Grain legumes play a major role in providing dietary protein to the populations of many developing countries. In addition, legumes fix nitrogen, and can be grown successfully in relatively poor soils. However, many varieties of grain legumes, particularly those of phaseolus beans, become progressively harder to cook when stored under the high temperature, high humidity conditions prevalent in propical countries. Easy-cook beans.(and other legumes) soften during cooking due to heat-induced dissolution of middle lamella polymers facilitating cell separation. However, legume seeds which have developed the hard-to-cook (HTC) defect can take up to ten times as long to soften due to the development, during storage, of stronger intercellular cross links as shown from our studies on plant tissues that are difficult to soften during heat treatment (e.g. beetroot, sugarbeet and cider apples). In these HTC legumes, tissue softening requires general cell wall breakdown which requires more energy, hence the extended cooking times excessive use of wood fuel and associated deforrestation. The mechanism by which the HTC defect is manifest is unclear. A number of hypotheses have been suggested involving activities of various enzymes, including phytase, pectin methyl esterase and peroxidase activity. However, the changes in the cell wall interpolymeric cross links, particularly those metiated by phenolics, during the development of the HTC defect, and therefore the identity of the underlying chemical and/or biochemical mechanisms, are still unknown. The proposed work will use recently developed methods for the isolation and chemical fractionation of cell walls with the minimum of degradation. By characterising the structural features of the fractionated polymers and changes in their extractability during HTC development, the causative mechanisms will be identified. This will facilitate the development of simplified and robust methods to screen for the Htc defect. such methods will be implemented in on-going breeding programmes to select for non-Htc varieties. In addition, the project intends to exploit processing technologies (milling, pressure and extrusion cooking) to improve the palatability and nutritional quality of Htc grain legume products. This will involve the use of cereal (e.g. rye flour or indigenous cereals) and black gram flour to improve the functional properties of the processed material.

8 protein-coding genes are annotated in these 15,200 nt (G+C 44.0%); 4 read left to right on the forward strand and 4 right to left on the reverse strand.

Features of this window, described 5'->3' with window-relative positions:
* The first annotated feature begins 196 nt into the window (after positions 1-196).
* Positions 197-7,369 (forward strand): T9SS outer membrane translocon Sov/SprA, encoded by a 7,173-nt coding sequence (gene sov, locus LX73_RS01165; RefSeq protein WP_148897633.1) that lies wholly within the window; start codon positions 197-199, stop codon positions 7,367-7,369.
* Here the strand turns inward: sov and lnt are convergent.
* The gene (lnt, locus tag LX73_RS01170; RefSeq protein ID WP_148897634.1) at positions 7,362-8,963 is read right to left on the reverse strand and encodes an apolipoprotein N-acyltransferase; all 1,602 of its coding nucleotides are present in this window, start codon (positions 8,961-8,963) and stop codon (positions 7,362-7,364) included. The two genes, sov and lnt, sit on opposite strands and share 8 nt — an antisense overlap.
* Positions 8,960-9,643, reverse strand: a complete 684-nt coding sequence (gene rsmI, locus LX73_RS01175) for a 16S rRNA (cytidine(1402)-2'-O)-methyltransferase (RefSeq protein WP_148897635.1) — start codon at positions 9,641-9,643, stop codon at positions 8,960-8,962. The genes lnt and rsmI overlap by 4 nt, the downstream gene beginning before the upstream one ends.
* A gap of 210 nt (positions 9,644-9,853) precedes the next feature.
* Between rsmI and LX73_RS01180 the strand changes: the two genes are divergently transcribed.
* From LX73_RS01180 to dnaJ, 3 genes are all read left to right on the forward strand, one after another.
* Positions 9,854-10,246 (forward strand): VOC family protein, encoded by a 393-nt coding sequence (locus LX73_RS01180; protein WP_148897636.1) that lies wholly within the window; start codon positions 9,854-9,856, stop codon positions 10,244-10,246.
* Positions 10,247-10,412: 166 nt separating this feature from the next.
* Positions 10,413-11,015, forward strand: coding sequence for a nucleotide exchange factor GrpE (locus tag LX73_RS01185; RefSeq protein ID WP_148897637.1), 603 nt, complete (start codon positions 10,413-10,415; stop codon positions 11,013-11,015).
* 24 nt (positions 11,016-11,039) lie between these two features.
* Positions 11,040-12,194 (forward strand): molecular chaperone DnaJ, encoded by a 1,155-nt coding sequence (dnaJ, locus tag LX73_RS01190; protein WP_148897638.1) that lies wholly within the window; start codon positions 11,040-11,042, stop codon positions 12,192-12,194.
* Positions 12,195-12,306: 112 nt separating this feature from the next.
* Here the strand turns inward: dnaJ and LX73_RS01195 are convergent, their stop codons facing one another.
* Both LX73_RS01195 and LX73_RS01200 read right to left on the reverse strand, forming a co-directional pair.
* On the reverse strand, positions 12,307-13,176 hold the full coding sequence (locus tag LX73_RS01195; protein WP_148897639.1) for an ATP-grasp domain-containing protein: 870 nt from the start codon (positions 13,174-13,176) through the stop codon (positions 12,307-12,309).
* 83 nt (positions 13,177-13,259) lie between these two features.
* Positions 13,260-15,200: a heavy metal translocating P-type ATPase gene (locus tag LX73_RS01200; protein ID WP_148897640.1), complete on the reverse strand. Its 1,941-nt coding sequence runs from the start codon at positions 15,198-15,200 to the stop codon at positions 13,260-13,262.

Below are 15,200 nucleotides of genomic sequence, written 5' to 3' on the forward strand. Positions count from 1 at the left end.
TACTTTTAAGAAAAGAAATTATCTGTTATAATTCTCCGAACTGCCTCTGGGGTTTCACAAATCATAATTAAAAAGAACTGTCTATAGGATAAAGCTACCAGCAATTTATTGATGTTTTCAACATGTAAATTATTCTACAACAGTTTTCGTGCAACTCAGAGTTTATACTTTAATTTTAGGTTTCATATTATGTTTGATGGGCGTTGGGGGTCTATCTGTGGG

Funding SchemeCSC - Cost-sharing contracts